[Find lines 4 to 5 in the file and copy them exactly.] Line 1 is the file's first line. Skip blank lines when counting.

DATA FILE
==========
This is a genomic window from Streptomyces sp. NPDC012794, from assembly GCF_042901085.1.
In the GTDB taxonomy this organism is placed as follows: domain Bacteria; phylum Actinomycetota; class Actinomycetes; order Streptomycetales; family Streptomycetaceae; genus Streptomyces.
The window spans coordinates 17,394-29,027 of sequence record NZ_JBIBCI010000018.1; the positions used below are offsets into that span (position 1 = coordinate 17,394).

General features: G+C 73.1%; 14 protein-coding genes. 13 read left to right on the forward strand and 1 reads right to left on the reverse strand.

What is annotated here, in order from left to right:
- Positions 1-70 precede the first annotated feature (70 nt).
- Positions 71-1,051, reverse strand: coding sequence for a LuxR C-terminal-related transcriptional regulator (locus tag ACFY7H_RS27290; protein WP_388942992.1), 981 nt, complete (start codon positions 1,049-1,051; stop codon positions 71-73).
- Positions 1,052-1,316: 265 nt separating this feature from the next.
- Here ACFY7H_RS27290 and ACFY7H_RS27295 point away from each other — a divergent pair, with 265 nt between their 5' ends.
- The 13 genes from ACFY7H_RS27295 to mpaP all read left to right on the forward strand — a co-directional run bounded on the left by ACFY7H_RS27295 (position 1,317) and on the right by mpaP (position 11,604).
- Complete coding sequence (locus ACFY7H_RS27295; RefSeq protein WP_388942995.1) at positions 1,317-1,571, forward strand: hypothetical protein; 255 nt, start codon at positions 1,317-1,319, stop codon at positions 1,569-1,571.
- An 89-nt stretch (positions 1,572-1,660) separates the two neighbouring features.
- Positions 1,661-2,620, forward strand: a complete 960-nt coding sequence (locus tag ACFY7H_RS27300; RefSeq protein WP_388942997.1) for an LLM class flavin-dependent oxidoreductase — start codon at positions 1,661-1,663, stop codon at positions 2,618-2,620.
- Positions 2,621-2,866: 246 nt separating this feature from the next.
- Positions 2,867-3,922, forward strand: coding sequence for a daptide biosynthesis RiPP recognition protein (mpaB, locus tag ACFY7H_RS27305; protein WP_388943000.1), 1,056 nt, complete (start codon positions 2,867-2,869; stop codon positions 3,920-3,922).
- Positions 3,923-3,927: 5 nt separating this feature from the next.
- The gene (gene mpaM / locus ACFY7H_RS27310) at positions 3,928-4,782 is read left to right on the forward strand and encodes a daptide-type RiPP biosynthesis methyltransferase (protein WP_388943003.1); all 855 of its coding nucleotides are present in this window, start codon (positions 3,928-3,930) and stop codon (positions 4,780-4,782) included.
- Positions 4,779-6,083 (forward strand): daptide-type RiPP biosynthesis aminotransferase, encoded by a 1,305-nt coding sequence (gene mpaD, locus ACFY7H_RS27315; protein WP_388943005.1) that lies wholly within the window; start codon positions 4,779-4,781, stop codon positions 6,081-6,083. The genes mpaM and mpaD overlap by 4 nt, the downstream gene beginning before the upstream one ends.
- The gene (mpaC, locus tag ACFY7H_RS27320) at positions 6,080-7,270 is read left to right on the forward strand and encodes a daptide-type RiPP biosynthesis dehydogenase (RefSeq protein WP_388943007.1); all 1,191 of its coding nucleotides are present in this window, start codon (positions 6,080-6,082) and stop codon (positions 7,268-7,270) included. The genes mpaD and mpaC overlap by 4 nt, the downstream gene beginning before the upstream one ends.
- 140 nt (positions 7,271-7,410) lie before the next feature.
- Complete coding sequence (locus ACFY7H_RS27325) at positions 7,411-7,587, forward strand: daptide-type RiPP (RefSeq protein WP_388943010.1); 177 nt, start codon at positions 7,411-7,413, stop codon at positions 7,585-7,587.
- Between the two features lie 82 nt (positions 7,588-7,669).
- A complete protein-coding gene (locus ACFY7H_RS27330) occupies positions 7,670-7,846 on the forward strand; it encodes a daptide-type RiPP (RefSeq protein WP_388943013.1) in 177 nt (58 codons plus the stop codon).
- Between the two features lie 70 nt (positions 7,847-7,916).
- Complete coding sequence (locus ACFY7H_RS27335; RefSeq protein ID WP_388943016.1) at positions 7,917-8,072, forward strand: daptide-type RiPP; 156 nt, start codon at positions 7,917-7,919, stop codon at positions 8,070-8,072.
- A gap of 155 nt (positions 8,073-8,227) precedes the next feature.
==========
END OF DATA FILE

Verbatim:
General features: G+C 73.1%; 14 protein-coding genes. 13 read left to right on the forward strand and 1 reads right to left on the reverse strand.

What is annotated here, in order from left to right: